MY FRIEND HAD A NAME FOR those types of individuals; she called them, “Happiness Vampires.” It was the perfect name I thought. A “Happiness Vampire” is a person who cannot celebrate and be a part of someone else’s happiness; they instead try to suck the happiness out of that person. I would even go a step further by saying these “Happiness Vampires” only feel good about themselves when someone else is feeling bad. That is so twisted I think. I believe all of us have encountered these dour people sometime in our lives, even if they were not at the time acting out on their negativity. My friend who came up with this term figured it out after dating this person for almost one year. I guess because she was in the throes of falling in love, she did realize what he was doing to her. His method was like a sneak attack because he would appear to be happy and congratulatory for her, but then would express these negative scenarios or possible repercussions that could happen to her. Pretty soon her good mood would dim and turn sour, leaving her depressed while her “boyfriend” would build himself up as her shining knight who would save her. I was so happy when she finally dumped him. RECENTLY I ATTENDED A DINNER PARTY where I encountered a guest who turned out to be a “Happiness Vampire.” It was an elegant affair with some prominent people in attendance. When I was introduced to this one individual I suddenly was hit with a bad feeling. It was as if the air was being sucked out around me with a vacuum cleaner. He was short and squat in stature; if you would place him at a fast food restaurant’s salad bar he would fit in perfectly. The person who introduced me to this individual was a successful financial man in his own right; however, this sour man quickly took an opportunity to build himself up by tossing a negative comment (some say back-handed compliment) about this prominent person. The reason he did such a thing was to talk about something he felt was a big success in his career. I caught it right away and just stood there listening to this man go on about his so-called accomplishments. The real successful individual also stood there with a smile on their face that looked like it was painted on with Botox; it did not budge the entire time the other man carried on about himself. He tried to take away our good feelings like the Grinch in this animated, family comedy but we did not let him succeed. BASED ON DR. SEUSS’ BELOVED BOOK, “How The Grinch Stole Christmas;” this movie had Benedict Cumberbatch (The Imitation Game, Doctor Strange) voicing The Grinch, Cameron Seely (The Greatest Showman, The Jim Gaffigan Show-TV) voicing Cindy-Lou Who, Rashida Jones (The Social Network, Parks and Recreation-TV) voicing Donna Who and musical artist Pharrell Williams as the Narrator. This story has been done many times before in different mediums; so, there was nothing new that came as a surprise except of all things Benedict’s performance. I did not care for his vocal acting; I thought he was not sinister enough for the character. Visually the movie was fun to watch (even the ending credits) and I enjoyed some of the Grinch’s exploits; but I felt this version of the Grinch was more of a lightweight compared to those Grinch’s of Christmas past. This film is well suited for younger children, but adults may get a bit tired of it. Of course, if you have never seen a movie version of Dr. Seuss’ book before then you might want to check this picture out; it almost seems as if it is a holiday tradition.
2 ¼ stars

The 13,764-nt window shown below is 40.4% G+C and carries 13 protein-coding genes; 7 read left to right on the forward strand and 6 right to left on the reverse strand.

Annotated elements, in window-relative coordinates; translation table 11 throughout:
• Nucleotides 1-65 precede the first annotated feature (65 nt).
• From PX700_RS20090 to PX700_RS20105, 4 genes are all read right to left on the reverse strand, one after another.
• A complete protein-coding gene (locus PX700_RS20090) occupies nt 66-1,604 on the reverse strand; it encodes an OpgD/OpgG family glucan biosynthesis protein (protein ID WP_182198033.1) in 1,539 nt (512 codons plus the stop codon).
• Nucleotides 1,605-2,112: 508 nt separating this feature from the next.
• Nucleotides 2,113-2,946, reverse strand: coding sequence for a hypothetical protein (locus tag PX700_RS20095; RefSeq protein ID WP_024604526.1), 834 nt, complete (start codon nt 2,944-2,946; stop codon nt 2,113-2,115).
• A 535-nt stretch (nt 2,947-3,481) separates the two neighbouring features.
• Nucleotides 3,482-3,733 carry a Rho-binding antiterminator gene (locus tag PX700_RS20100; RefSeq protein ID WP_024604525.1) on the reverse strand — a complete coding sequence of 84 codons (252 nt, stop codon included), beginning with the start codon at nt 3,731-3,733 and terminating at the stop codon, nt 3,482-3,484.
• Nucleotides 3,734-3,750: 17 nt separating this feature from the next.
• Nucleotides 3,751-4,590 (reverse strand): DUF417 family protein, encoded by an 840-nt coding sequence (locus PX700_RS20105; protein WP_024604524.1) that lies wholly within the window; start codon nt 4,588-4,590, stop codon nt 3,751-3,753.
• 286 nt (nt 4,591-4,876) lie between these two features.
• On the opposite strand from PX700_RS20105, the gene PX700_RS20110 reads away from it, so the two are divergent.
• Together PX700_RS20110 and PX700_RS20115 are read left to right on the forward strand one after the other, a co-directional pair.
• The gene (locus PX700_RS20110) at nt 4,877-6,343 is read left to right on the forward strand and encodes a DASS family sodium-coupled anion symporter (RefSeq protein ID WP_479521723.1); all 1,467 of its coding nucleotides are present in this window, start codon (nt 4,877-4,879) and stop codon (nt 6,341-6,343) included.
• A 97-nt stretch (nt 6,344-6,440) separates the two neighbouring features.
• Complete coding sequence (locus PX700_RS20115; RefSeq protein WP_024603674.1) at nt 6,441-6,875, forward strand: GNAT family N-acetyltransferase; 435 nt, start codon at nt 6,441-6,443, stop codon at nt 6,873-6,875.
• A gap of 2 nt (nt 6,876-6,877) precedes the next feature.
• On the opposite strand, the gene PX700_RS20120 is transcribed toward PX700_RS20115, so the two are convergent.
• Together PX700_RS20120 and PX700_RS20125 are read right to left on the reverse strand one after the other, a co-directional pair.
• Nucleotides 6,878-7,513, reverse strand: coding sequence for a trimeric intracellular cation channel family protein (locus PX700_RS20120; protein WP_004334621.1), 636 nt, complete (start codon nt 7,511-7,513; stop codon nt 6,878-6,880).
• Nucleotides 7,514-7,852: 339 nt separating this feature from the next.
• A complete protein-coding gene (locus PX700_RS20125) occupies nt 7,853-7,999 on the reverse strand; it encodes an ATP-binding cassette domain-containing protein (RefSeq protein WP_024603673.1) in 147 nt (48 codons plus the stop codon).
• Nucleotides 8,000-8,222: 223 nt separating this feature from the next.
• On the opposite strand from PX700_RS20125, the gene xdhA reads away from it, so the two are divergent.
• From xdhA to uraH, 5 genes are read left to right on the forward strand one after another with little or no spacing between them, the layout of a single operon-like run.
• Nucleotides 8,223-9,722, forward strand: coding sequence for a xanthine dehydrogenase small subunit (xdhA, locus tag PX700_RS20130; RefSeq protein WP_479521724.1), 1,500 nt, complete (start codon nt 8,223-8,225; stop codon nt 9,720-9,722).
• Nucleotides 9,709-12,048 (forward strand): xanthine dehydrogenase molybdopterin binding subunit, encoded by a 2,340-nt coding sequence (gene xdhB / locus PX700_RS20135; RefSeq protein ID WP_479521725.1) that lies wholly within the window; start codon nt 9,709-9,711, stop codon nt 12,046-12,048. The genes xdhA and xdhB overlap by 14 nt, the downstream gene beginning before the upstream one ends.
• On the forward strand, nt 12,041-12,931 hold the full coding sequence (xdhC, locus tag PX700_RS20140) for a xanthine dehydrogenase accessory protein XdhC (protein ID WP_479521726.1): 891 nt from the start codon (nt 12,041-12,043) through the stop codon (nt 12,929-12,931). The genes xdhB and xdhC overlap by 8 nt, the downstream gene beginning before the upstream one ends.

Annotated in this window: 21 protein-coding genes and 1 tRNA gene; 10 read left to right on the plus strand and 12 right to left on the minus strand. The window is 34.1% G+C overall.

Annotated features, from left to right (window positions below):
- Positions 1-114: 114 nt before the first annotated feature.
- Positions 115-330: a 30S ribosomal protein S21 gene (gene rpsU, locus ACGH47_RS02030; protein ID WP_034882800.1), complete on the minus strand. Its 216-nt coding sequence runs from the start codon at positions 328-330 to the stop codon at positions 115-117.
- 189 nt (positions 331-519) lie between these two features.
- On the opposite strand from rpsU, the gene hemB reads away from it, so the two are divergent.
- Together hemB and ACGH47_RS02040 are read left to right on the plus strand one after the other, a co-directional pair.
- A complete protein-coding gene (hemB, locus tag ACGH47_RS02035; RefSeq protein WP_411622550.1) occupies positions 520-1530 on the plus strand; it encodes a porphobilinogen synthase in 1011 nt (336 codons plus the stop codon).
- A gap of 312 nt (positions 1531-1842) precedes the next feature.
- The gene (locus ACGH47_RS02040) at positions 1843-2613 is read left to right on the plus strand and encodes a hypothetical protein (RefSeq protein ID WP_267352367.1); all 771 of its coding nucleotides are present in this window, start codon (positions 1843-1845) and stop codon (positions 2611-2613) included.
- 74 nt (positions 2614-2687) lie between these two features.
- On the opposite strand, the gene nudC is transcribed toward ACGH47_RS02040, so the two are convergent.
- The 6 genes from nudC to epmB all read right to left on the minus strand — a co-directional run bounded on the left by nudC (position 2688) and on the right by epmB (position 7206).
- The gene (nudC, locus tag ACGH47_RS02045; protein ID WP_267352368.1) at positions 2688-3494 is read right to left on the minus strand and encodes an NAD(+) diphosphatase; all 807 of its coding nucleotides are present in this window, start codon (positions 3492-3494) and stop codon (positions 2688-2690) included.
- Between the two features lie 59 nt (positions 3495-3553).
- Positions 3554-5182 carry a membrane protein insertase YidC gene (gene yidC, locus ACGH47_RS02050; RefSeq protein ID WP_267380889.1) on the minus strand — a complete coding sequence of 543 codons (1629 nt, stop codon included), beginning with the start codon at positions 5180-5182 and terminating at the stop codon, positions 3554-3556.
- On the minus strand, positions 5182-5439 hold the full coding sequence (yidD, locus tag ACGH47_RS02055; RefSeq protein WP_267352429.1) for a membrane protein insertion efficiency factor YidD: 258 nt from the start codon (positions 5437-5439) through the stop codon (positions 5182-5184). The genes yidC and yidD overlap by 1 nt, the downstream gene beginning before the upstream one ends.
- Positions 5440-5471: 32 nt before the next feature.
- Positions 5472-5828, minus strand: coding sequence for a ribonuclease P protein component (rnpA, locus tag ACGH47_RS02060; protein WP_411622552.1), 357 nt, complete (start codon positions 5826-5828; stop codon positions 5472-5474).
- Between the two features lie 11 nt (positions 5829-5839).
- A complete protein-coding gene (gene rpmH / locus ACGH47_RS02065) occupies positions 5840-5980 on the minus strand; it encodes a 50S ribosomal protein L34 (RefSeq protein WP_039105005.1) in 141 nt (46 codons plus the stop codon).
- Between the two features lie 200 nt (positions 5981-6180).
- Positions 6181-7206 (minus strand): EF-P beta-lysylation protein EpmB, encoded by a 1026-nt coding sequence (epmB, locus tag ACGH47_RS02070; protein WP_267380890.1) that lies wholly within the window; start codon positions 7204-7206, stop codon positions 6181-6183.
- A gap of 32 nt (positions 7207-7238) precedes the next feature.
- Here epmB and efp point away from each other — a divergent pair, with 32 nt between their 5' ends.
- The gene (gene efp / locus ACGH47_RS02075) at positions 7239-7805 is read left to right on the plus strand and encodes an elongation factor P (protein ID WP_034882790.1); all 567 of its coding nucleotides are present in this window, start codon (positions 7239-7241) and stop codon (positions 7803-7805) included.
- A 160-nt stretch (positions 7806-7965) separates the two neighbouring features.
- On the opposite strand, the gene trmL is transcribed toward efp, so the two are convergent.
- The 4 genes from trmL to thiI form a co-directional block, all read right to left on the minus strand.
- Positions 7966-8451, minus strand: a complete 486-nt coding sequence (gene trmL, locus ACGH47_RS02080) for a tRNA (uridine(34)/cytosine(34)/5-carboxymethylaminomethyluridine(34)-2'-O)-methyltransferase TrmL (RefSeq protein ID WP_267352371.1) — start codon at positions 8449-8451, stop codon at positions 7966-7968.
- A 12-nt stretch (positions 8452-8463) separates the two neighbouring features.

EVERY GENERATION DOESN’T KNOW IT, BUT they will be contributing at least one thing that will become a classic through time. The word “classic” can be defined as a standard or work of excellence that has been judged over a period of time. Some examples of classic objects would be the trench coat, a particular glass measuring cup, certain toys like a famous red wagon, the novel “Moby Dick” and the Mona Lisa painting. What would not be considered a classic would be elephant bell bottomed pants or puka shell necklaces. Do you remember when that soft drink company changed the formula of their flagship cola drink? They had to bring back the original formula and tacked on the word “classic” to its name. I think from any class of objects there will always be an item that will pass the length of time to become a classic. In fashion, home goods, architecture or music; something will endure for generations to come. One thing that comes to mind is the music from the Beatles. Look at how many times their songs have been done and redone over and over; I assume most everyone from every age group knows of them. IF YOU LOOK AT THE ARTS you will find certain things that never go out of style. When I was younger I did not understand why people would go to a symphony concert to hear the same piece of music that they have heard several times before. Sure, it might be a different conductor or orchestra; but I did not realize how the beauty of the music moved the individuals. The same goes for ballet; I still remember the 1st time I saw the Nutcracker Suite ballet. I had to sit on top of a folded jacket that was placed on the seat, so I could see over the heads in front of me. Seeing the Mouse King, the Sugar Plum fairy and the Nutcracker dancing across the stage was a magical experience. I started to understand the concept of what makes something classic after I returned to see the ballet a 2nd time with other relatives the following year. While watching the dancers I would glance at the relatives near me, noticing their laser like gazes out of joyful facial expressions. If I remember correctly, one holiday I received a music recording of the ballet. I used to play it over and over. Sadly, that will not be the case for this family, adventure fantasy. THE GIFT CLARA, PLAYED BY MACKENZIE FOY (The Twilight Sage franchise, The Conjuring), received from her deceased mother was missing a key. With the help of her godfather Drosselmeyer, played by Morgan Freeman (Going in Style, The Dark Knight franchise), Clara found herself in a magical world where toys had come to life. With Helen Mirren (Winchester, Woman in Gold) as Mother Goose, Keira Knightley (Colette, The Imitation Game) as Sugar Plum and Jayden Fowora-Knight (Ready Player One) as Phillip; this movie was all about the visuals. With lush and imaginative scenery and costumes, along with the tidbits of the Nutcracker Suite’s score, I was shocked at the lackluster script. Helen and Keira were the bright stars of this picture, but they had to deal with the wooden and I mean wooden performances around them. I think younger kids would be scared by the Mouse King’s subjects, when they would come together to form their giant mouse. This was such a mish mosh of story lines that I became bored halfway through the story. With such a classical story and musical score at their disposal, I could not believe the movie studio thought they were creating something special. By the time I got to the theater’s parking lot I had already forgotten about this film; luckily, I still had waiting for me at home the recording of Tchaikovsky’s Nutcracker Suite to play.